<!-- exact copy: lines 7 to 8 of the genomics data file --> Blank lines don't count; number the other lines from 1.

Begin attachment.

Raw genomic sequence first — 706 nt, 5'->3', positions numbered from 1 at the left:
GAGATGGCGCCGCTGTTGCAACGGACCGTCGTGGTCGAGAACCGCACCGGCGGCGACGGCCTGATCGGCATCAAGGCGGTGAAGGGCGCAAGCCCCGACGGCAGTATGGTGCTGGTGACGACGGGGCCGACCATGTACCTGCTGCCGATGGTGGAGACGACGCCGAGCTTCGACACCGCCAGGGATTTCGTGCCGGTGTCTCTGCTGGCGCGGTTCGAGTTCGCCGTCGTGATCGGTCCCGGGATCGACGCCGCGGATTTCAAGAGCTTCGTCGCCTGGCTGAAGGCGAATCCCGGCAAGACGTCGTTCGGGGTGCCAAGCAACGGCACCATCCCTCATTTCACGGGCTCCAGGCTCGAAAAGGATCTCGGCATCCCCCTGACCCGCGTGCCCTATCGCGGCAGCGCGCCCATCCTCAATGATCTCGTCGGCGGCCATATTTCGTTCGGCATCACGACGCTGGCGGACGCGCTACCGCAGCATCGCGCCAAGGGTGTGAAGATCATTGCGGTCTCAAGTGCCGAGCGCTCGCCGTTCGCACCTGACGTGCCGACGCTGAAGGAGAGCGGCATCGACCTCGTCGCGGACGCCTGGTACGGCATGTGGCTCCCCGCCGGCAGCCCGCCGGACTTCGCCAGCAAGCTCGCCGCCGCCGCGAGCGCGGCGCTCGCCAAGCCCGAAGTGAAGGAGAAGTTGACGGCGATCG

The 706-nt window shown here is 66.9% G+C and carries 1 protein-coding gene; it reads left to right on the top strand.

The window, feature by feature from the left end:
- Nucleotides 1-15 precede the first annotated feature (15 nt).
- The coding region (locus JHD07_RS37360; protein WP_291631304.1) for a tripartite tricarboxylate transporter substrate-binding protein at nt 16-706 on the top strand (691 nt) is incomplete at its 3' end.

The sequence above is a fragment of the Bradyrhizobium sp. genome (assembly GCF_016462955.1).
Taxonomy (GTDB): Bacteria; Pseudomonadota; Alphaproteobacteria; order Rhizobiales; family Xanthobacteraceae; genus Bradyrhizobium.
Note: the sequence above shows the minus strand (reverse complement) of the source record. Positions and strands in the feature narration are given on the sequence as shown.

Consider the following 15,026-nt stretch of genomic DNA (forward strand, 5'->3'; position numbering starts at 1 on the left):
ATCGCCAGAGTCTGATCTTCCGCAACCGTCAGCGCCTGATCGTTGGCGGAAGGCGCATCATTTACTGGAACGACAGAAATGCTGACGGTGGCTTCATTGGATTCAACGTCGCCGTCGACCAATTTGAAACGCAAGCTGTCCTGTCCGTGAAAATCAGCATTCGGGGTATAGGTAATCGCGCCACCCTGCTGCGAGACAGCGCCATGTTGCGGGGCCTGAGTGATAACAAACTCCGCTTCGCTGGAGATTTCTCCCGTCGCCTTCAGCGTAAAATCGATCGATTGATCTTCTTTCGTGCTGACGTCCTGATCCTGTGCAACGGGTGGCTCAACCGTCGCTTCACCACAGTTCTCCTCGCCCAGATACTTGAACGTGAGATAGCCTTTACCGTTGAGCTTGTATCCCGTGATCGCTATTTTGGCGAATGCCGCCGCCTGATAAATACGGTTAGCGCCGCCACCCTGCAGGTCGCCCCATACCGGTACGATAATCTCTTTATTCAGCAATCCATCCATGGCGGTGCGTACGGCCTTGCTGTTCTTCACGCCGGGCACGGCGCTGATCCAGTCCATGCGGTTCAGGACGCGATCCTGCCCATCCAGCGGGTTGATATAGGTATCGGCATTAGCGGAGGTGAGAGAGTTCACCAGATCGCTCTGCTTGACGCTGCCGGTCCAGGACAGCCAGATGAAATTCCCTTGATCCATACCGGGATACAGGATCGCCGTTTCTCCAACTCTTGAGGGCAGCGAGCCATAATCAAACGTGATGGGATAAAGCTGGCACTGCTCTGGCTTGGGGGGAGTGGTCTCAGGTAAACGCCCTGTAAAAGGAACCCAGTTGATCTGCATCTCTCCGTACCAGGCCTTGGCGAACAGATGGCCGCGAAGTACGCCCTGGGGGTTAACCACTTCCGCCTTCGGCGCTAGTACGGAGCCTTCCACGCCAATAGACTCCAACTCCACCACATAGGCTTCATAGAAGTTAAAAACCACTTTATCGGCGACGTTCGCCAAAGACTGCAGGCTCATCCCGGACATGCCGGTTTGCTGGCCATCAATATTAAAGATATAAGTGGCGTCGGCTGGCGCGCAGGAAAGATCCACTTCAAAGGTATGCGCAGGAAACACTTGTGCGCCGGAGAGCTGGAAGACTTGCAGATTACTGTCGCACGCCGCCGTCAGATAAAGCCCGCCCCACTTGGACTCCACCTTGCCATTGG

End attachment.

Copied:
The sequence above is a fragment of the Bradyrhizobium sp. genome (assembly GCF_016462955.1).
Taxonomy (GTDB): Bacteria; Pseudomonadota; Alphaproteobacteria; order Rhizobiales; family Xanthobacteraceae; genus Bradyrhizobium.